K. Srinivasa Rao has said,[69] “As for his place in the world of Mathematics, we quote Bruce C. Berndt: ‘Paul Erdős has passed on to us Hardy’s personal ratings of mathematicians. Suppose that we rate mathematicians on the basis of pure talent on a scale from 0 to 100, Hardy gave himself a score of 25, J. E. Littlewood 30, David Hilbert 80 and Ramanujan 100.'” During a lecture at IIT Madras in May 2011, Berndt stated that over the last 40 years, as nearly all of Ramanujan’s theorems have been proven right, there had been greater appreciation of Ramanujan’s work and brilliance, and that Ramanujan’s work was now pervading many areas of modern mathematics and physics.[60][70]
        So sad that he then died prematurely because of his religious practices, and living in a time when nutritional deficiency was not well understood.

        Didnt India also invented the zero 0? But the guy who invented it is not known at all…Its obvious to me recognition of ones efforts, is not necessarily based just on content, but also marketing. Its the Steve Jobs-Wozniak thing. This is how I disproved efficient market theory, and will become a billionaire and win the nobel prize. So many brilliant ppl like me are unrecognized in the eyes of the public, what horror!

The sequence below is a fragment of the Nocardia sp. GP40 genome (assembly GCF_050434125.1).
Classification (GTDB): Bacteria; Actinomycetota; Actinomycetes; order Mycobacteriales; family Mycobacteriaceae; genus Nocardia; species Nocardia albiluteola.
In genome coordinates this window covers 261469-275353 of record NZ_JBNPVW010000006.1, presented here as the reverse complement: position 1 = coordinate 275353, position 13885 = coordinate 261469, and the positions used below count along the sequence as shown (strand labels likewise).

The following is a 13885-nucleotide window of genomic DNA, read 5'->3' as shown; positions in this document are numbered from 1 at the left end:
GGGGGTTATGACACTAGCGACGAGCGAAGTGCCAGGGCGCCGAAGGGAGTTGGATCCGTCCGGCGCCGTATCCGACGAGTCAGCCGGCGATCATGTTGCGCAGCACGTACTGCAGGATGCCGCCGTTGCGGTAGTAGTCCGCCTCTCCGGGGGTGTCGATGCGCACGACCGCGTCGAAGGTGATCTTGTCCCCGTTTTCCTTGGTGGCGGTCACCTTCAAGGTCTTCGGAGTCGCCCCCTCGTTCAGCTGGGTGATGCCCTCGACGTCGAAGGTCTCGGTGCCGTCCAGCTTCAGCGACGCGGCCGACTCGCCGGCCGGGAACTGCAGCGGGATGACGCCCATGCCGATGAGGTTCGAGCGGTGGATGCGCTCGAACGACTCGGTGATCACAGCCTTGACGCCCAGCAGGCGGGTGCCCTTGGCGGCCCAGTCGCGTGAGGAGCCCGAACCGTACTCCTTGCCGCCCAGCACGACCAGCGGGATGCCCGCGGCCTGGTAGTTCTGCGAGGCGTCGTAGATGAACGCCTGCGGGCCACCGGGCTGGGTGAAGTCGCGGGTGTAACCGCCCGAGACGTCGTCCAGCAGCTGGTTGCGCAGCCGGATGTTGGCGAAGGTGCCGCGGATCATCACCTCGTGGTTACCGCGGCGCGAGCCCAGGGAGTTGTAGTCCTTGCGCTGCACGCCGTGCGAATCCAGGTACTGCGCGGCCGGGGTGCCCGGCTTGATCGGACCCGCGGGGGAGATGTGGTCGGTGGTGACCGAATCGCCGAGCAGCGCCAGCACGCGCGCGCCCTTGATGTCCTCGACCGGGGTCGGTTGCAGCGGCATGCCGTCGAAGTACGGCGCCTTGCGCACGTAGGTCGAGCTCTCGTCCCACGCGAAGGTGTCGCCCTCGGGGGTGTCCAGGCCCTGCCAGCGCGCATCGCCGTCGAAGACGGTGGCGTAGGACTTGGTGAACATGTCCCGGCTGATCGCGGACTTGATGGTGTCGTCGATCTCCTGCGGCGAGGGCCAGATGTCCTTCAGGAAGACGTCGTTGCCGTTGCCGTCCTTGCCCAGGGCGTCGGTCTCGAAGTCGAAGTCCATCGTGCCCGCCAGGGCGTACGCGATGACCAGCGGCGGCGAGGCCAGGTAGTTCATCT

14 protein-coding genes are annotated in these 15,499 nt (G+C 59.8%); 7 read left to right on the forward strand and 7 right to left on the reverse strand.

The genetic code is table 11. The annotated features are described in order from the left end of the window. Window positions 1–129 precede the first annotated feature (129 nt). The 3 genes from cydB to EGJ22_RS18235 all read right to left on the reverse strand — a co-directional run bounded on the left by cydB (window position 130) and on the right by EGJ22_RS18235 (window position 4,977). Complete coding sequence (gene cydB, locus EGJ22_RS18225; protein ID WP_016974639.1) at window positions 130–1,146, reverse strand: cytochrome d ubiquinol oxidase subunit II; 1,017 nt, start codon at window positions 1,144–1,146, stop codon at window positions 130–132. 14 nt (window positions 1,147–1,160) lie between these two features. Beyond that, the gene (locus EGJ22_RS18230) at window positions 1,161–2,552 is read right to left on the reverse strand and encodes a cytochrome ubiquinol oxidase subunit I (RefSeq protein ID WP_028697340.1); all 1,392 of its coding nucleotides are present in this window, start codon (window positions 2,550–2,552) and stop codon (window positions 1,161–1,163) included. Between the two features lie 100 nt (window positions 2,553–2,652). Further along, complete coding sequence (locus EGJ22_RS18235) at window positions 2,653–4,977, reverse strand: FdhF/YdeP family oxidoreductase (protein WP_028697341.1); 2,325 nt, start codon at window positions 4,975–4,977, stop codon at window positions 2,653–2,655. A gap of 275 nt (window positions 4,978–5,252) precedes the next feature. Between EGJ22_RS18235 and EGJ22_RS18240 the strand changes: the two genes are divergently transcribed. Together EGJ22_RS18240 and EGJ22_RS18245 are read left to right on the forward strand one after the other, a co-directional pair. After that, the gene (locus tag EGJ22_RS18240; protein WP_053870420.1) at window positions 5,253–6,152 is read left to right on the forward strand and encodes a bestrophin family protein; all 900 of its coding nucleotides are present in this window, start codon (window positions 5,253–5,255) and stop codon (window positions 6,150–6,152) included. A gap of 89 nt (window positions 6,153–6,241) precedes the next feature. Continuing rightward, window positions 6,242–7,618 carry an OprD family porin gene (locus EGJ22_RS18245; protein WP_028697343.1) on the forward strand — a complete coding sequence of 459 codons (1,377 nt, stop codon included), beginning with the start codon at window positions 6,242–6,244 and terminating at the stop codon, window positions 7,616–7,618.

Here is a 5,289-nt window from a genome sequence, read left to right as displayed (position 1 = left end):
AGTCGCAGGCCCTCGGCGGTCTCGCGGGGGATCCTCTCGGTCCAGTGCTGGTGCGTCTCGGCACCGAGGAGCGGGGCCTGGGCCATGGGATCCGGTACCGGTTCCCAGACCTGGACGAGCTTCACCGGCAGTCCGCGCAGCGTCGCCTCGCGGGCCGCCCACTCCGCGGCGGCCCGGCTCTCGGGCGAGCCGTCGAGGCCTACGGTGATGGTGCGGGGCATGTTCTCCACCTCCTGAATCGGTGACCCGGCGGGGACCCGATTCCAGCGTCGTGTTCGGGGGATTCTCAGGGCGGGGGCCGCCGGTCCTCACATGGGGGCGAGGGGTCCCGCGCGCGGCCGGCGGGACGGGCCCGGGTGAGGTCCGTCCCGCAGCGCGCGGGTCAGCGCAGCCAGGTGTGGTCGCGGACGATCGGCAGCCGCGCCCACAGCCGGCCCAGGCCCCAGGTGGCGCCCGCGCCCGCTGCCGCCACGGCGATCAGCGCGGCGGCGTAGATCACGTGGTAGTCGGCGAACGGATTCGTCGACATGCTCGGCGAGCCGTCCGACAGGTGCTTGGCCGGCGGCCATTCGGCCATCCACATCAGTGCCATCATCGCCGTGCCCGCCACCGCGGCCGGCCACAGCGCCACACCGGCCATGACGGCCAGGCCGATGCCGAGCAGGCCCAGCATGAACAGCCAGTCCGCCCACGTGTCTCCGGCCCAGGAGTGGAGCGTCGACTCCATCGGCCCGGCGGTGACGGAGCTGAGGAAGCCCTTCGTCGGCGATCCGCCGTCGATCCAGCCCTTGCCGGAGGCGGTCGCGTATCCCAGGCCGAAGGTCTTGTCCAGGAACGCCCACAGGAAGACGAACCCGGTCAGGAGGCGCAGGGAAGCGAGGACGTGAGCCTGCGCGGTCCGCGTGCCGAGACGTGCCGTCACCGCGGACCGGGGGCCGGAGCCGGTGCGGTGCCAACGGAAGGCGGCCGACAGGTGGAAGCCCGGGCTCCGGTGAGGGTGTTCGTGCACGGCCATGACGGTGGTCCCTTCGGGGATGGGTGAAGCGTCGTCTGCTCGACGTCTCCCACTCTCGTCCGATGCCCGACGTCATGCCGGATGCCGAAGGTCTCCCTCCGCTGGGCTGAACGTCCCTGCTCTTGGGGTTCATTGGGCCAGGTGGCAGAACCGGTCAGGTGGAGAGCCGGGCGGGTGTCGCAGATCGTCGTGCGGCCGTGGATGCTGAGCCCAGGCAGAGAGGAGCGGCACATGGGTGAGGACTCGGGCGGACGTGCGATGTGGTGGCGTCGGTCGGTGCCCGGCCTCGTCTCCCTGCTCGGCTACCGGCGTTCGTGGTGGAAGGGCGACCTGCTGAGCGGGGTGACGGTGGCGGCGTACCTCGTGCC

3. “Very interesting thing you post about mathematics Isidia, you must be smart. I now place you third in ranking of smartest ppl visiting Aarons sites. Im first btw, and AlekNovy second.”

        Thanks for overrating me. I rank myself as nothing but an absolutely average student in Math at best, and below average as worse. Your above post is hilarious, btw.

      4. “Btw, got any opinion about Ramanujan? ”

        He is a unique exception, as to why, you can look it up. I just wish to make a remark here, his style is very similar to mathematicians before 19th century. Math culture has changed a lot since the end of the 18th century since the predominant style was very calculational and algorithmic. I’ve noticed after tracking down how Machin came up with his approximation of pi. This insight seems to be confirmed by this comment here:

        “Ramanujan showed that, if you were extremely determined and creative, you could be an Euler-style formalist centuries after everyone thought that that kind of math was completely mined out. ”

        My teacher calls people like Euler or Ramanujan as algorists.